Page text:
A grooved beaker (staining jar) containing the initiator grafted SAMs and a small stir bar was charged with 0.75 M NIPAAm monomer, 0.4 mM Cu(II)Br and 0.7 mM PMDETA dissolved in 30 mL of either (i) anisole for use of Sn[EH]2 as reducing agent or (ii) DI water/MeOH (1:1 by vol) for use of ascorbic acid as reducing agent. Addition of 8 mM reducing agent to this mixture initiated the polymerization reaction. After allowing the reaction to progress at room temperature for various preset polymerization time intervals, the samples were sequentially rinsed with acetone, methanol and distilled water. The samples then underwent Soxhlet extraction at 80 °C in methanol overnight to remove any unreacted monomer and other reagents that might be entrained on the polymer grafted surfaces.
PNIPAAm synthesis in bulk aqueous solution (using ascorbic acid) was performed using the same contents and molar proportions, but by the addition of ATRP initiator to the reaction vessel in lieu of immobilizing it on a surface. After the desired polymerization time, 3 mL of sample was collected using a syringe and quenched with acetone and the precipitated PNIPAAm was collected using rotary evaporation. The precipitate was dissolved in distilled water for standard dialysis purification against methanol after which it was collected again by rotary evaporation and dried in a vacuum desiccator to yield a pure PNIPAAm polymer.
2.5 Spin Coated PNIPAAm
Silicon wafers (5 × 5 mm) (University Wafer, MA) were washed for successive 10 min intervals in dichloromethane, acetone, and methanol in an ultrasonic cleaner and dried with nitrogen. A mixture containing 35 mg of PNIPAAm, 5 mL of distilled water and 200 μL 1 N HCl was prepared and 200 μL of this solution was evenly distributed on treated silicon wafer placed on a spin coater (Brewer Science, Inc., Rolla MO) and spun at 2,000 rpm for 60 s .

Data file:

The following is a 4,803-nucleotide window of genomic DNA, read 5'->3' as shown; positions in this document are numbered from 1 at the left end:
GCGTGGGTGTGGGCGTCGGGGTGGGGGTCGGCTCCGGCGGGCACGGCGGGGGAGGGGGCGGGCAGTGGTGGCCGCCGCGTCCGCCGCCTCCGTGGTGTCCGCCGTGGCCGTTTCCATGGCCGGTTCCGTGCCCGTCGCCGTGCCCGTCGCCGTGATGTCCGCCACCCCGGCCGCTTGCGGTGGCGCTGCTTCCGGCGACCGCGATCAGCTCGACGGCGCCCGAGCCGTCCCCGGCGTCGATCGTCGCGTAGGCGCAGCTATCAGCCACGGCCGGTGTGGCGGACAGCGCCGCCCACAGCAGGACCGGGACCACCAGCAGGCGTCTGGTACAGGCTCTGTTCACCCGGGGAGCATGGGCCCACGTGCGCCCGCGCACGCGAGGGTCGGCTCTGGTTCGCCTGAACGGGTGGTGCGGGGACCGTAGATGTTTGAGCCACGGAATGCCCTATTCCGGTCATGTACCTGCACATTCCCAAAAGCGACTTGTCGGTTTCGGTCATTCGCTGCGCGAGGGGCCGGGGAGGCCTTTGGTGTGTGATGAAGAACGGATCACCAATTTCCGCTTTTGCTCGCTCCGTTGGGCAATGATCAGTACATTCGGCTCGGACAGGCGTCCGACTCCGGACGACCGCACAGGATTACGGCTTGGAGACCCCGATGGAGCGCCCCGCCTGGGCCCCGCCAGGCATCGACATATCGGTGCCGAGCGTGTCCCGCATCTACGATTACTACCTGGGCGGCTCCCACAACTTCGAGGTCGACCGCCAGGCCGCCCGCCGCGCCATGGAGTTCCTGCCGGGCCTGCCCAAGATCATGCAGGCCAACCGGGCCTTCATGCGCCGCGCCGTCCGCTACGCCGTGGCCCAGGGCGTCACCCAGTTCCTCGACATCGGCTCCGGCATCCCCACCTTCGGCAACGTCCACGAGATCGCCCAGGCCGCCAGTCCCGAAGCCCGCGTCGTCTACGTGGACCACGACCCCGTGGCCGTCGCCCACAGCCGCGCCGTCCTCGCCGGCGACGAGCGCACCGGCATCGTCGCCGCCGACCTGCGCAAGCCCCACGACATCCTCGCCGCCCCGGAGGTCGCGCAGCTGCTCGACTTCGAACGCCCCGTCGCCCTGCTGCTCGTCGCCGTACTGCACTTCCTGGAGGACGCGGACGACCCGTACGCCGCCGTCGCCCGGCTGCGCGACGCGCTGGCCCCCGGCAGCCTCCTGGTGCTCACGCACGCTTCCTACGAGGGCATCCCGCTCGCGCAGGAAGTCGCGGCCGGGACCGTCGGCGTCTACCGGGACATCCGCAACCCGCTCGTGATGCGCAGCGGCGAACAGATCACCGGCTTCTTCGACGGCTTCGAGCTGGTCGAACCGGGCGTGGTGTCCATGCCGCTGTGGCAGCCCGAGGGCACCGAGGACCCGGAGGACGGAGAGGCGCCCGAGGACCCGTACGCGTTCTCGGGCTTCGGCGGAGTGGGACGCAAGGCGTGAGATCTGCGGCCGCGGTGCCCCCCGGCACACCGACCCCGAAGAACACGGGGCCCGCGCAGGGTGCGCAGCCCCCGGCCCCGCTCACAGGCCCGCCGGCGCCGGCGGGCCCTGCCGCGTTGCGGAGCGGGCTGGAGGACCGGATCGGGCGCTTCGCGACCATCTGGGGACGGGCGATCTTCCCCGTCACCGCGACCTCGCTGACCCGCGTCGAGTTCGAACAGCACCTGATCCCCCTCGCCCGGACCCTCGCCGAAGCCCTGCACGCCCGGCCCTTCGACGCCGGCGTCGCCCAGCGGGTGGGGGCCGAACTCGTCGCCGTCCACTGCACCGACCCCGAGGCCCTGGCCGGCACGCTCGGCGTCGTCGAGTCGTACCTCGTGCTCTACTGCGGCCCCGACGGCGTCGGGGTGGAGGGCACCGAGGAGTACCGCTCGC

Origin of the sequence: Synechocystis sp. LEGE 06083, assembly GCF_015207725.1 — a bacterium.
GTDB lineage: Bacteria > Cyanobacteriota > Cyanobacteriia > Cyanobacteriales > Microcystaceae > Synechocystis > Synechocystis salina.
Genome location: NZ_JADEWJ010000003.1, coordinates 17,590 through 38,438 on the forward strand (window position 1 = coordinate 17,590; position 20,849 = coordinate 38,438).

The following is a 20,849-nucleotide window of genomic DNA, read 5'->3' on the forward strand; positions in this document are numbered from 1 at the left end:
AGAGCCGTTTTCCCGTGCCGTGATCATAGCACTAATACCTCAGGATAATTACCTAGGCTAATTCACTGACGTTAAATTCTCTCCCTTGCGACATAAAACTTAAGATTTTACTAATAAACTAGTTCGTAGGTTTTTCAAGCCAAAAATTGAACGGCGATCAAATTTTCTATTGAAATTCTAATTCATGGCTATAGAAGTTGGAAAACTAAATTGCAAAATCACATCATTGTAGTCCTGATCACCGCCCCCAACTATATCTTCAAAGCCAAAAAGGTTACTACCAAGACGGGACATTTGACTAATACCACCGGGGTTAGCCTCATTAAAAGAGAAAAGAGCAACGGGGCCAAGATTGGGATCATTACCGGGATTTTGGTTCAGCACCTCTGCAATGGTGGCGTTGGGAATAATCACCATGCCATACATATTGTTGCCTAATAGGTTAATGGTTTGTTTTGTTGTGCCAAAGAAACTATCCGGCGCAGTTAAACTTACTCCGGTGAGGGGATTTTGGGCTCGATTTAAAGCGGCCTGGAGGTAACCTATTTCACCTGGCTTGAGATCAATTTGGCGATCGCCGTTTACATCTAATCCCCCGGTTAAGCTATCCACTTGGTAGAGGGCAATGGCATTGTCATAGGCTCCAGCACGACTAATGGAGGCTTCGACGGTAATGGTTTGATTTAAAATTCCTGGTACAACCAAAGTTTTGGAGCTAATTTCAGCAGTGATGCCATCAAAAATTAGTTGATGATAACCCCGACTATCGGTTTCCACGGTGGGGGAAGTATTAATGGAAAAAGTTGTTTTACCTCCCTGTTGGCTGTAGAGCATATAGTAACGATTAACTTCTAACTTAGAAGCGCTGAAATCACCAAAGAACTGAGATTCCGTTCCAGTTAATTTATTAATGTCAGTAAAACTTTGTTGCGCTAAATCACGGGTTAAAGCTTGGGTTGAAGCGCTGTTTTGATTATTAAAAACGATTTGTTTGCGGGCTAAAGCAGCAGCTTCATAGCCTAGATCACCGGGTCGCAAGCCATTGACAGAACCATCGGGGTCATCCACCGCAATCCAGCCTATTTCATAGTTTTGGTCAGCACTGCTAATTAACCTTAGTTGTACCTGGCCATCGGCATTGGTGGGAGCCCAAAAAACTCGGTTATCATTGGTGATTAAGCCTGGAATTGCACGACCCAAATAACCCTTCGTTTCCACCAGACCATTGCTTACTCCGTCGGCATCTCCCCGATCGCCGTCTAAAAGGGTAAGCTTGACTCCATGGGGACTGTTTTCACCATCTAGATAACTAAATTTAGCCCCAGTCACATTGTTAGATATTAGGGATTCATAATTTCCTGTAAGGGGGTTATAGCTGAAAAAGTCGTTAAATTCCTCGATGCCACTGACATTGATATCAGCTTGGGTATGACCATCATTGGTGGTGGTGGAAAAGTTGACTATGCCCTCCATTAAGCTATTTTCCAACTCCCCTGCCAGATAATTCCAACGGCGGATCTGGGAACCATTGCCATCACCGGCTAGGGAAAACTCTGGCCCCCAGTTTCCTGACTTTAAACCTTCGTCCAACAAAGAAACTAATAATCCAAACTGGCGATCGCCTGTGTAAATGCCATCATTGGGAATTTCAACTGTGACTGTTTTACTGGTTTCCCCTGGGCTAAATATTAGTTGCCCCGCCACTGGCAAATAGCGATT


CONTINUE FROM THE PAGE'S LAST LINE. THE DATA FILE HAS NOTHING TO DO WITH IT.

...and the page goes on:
2.6 Cell Adhesion Assay Using Spinning Disk Apparatus
A custom built spinning disk apparatus similar to that used by Nathan and Garcia  was used to measure the adhesion strength of marine bacteria attached to PNIPAAm brushes. The spinning disk consists of a cylindrical chamber that holds artificial sea water; the sample is introduced into the liquid after being immobilized, via vacuum, on a sample holder at the end of a shaft. The shaft in turn is driven by a DC motor with its speed controlled by an optical sensor. The detailed working principle has been described elsewhere .
Samples of ARGET–ATRP grafted PNIPAAm using ascorbic acid reducing agent on glass cover slips were pre-equilibrated to 37 °C in a 30 mL suspension of C. marina collected from a chemostat. After incubation for 15 min, the sample was removed from the suspension and affixed to the sample holder of the spinning disk apparatus. The sample was accelerated for 30 s to reach the preset rotational speed, held at constant speed for 29 min and decelerated back to zero over 30 s (total spin cycle: 30 min). Five identical sample replicates were prepared; each spun using the spinning disk at different rotational speeds (1,200, 2,000, 3,600 and 4,000 rpm) in separate experiments using cells freshly collected from a chemostat culture. Each of the spun samples was rinsed once gently with d-H2O water to remove loosely attached cells and salts, dried under a low-pressure stream of nitrogen and examined under a phase contrast optical microscope (Zeiss, Carl Zeiss Microimaging, Inc., USA) through a sampling template. The template helps in capturing each image at a known radial distance from center of the sample. Using a 40× objective and the template, at least five images were captured at various known radial distances from the center using a CCD camera (Axiocam, Carl Zeiss, Inc., USA). The data transfer to computer was done using Axiovision software and later ImageJ image processing software (NIH ) was used for counting the cell densities.
2.7 Analysis of Polymers
See supplementary information for details on standard surface and polymer characterization techniques including ellipsometry, X-ray photoelectron spectroscopy (XPS), time of flight-secondary ion mass spectroscopy (ToF–SIMS), Fourier transform infrared (FTIR) spectroscopy, gel permeation chromatography (GPC), UV–Vis spectrophotometry, and surface wettability measurements.